8. Hi Tessa,

    I am also a first semester graduate student studying to be a speech therapist. I want to thank-you for sharing such a beautiful essay with incredibly inspiring insights and metaphors. I am enrolled in my second fluency course and have learned about the many theories and treatment techniques used in fluency therapy. I never really considered focusing on a client’s abilities rather than their disability. Therapy for any communication disorder focuses on ‘fixing the problems’, but I agree with you that as SLPs, we need to step back from this approach. Your recommendation about creating and sharing in the dreams of your client is wonderful. You posed the question: “How can a clinician balance focusing on strengths with approaching each person’s challenges?” First of all, I think that as SLPs, we need to treat each client uniquely. By developing rapport and getting to know your client, you will learn their strengths. Allowing your clients to be active in the goal making process and treatment techniques is important. That way you can step back from approaching their challenges and focus on their strengths. A motivated client will partake in self-help and gradually accept themselves for who they are (just like you seemingly did). I sincerely hope that I will have the opportunity to work along with my clients to reach their dreams with them.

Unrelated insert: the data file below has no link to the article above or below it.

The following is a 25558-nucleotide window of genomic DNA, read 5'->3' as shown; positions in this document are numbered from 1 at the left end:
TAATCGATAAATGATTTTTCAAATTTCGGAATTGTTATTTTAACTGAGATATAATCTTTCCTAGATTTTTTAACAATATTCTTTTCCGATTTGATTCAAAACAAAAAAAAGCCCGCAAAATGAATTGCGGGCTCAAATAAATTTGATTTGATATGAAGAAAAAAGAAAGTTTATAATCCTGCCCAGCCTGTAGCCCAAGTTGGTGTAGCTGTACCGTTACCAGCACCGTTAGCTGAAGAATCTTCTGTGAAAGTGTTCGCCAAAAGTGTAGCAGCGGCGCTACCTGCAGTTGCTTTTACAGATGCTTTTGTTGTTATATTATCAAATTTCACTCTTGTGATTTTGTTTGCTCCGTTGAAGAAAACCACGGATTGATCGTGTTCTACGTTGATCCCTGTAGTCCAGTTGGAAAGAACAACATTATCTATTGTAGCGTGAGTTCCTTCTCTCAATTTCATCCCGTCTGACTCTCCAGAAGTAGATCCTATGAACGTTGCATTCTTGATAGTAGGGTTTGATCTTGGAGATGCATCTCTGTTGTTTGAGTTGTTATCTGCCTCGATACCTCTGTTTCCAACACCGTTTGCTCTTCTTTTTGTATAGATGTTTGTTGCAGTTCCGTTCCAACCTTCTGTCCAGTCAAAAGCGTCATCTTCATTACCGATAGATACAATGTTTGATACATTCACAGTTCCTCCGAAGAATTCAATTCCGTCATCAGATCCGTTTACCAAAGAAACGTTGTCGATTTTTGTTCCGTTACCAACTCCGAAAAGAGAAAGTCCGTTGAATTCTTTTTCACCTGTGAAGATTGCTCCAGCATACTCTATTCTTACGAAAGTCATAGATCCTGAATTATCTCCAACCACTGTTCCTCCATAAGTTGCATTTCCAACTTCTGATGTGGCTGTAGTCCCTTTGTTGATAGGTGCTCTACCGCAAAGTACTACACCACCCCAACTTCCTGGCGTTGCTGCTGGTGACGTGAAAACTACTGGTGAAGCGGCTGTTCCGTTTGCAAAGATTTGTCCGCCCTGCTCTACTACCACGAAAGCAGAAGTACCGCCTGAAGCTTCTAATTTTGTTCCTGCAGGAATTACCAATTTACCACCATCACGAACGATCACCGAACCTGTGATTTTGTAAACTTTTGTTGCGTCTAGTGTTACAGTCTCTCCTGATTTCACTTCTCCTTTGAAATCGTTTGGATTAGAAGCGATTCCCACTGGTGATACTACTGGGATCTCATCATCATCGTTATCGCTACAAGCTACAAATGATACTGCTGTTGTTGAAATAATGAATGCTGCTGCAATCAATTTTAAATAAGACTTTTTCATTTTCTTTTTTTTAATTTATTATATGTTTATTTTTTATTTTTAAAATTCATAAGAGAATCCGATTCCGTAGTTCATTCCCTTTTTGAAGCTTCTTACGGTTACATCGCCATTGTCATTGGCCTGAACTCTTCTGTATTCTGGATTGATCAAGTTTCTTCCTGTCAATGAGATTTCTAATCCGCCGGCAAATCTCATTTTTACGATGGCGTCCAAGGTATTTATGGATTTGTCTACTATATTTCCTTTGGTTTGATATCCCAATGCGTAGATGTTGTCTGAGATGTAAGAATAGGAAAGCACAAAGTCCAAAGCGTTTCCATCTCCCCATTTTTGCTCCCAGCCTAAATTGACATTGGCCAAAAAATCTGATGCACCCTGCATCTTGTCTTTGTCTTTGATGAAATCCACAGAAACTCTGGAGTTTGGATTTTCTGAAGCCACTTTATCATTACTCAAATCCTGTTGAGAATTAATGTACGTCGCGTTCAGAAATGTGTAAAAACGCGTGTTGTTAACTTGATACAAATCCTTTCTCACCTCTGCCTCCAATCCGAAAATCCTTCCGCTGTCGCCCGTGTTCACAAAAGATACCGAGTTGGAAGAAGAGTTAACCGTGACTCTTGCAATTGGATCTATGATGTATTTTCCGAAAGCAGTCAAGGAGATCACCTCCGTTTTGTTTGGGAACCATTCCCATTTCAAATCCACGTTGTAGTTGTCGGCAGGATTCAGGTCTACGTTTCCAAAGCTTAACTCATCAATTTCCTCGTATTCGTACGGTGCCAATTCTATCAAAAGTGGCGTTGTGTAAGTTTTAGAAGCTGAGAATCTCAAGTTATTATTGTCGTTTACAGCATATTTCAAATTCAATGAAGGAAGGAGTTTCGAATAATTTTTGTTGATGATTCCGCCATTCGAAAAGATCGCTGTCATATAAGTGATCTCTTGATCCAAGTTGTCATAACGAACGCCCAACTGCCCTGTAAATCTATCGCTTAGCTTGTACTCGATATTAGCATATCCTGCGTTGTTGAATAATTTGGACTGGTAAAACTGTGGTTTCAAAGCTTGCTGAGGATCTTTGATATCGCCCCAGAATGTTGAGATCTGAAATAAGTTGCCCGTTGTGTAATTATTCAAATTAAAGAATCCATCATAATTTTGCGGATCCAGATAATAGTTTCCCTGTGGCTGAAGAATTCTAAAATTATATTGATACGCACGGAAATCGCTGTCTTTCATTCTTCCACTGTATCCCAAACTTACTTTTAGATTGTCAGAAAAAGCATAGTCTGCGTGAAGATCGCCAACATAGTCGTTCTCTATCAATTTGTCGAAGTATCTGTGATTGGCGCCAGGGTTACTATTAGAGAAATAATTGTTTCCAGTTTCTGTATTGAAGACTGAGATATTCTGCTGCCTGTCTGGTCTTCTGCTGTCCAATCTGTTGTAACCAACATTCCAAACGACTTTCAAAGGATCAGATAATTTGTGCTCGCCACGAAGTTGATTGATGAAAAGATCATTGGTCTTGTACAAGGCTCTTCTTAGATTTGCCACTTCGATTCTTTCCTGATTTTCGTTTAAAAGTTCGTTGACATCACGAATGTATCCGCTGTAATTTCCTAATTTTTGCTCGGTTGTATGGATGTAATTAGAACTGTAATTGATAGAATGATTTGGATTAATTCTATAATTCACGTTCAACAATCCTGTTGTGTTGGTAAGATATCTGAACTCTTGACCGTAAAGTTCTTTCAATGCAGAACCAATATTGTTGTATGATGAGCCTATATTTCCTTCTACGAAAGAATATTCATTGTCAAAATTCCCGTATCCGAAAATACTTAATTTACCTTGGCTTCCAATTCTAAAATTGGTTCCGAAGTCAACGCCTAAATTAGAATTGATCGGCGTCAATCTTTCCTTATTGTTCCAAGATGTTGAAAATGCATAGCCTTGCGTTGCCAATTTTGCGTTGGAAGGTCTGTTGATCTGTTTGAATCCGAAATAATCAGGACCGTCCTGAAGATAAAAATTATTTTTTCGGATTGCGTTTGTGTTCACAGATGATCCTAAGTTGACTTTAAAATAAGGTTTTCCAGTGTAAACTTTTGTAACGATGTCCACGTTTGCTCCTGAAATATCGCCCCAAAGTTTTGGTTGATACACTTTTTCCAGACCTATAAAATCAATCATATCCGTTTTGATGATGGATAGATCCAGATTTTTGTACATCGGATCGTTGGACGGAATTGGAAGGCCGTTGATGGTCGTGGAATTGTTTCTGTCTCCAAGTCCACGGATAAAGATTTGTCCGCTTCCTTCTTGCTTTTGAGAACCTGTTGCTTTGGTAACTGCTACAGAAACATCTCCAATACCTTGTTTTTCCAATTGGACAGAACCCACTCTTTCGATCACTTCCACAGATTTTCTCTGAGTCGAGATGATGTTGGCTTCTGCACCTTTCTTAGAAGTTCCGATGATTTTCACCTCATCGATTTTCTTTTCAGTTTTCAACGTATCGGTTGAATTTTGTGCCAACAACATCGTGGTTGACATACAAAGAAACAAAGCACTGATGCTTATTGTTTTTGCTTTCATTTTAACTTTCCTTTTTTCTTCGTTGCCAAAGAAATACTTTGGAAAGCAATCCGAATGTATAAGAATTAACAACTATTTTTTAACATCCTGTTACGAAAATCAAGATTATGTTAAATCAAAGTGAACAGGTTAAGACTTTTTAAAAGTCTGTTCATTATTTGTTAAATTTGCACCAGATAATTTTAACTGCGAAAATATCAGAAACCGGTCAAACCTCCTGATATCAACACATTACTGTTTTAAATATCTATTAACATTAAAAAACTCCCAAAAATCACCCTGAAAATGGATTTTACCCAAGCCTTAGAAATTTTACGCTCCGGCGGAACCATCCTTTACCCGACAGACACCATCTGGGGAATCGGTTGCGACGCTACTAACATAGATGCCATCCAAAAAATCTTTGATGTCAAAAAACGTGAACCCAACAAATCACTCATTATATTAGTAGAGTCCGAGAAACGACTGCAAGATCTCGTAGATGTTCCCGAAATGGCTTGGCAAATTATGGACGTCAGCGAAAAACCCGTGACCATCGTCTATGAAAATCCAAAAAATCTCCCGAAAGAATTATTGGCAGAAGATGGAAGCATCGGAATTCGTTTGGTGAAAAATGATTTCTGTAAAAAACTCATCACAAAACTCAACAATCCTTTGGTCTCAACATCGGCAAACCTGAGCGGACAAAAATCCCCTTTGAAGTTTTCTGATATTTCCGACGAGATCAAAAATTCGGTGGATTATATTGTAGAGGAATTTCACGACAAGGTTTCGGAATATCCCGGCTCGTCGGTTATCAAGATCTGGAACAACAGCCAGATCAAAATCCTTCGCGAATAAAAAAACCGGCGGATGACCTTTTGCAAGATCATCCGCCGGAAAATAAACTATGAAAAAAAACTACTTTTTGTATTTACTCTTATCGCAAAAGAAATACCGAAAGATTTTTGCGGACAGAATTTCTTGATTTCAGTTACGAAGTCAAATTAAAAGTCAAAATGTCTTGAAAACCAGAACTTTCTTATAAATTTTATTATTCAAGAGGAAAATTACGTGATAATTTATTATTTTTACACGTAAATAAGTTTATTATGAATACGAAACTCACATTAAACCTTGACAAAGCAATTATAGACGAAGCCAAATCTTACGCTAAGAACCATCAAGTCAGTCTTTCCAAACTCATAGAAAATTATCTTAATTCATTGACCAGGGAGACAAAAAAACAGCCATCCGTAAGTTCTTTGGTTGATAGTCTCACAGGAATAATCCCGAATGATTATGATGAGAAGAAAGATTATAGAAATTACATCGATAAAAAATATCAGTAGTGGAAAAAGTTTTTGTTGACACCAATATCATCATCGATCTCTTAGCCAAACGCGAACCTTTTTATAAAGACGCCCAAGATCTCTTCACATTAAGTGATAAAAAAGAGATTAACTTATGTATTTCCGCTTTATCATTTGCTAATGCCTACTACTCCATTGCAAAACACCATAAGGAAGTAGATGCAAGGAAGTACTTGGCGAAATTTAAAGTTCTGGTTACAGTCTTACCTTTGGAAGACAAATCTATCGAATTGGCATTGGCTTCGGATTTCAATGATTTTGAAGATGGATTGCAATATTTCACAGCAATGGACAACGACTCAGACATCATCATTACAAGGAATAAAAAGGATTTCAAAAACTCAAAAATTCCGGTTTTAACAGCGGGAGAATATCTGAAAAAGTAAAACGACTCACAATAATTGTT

Thanks again!


    • Hello Emily,

      Thank you for your beautiful and insightful comment. You are so right. A motivated client will engage is self-help, and that is where the magic begins to happen. Being able to help others learn to communicate is such a blessing. I cannot think of another job I would rather have. Keep it up and keep dreaming!


  9. Tessa!!
    For others reading, I am a CSD graduate student with Tessa. I just wanted to tell you thank you for sharing your story and something so personal about yourself! You rock girl. This is amazing to see how far you have come and how you have connected your personal story with the field. You are going to make an amazing SLP!

    -Kate Carreno

    • Kate, you are always a ray of sunshine. Thank you for your kind comment. I know you have a beautiful story too. You are going to make an amazing SLP as well. We are in this together!


  10. Hi Tessa!

    This story has been such a pleasure to read. It was well written and inspiring. I am in the graduate program at Appalachian and am currently have a placement in the schools. I appreciate the genuine concern and desire to help those with some form of a communication disorder. I am curious as to what type of therapy the speech therapist in the school you mentioned used? Was it more of a traditional method or did she support voluntary stuttering and discuss negative attitudes and feelings? I am currently in a fluency class and we are learning about different types of therapy. Do you think if she would have switched to a different therapy the child would have seen improvements or changes in her attitude?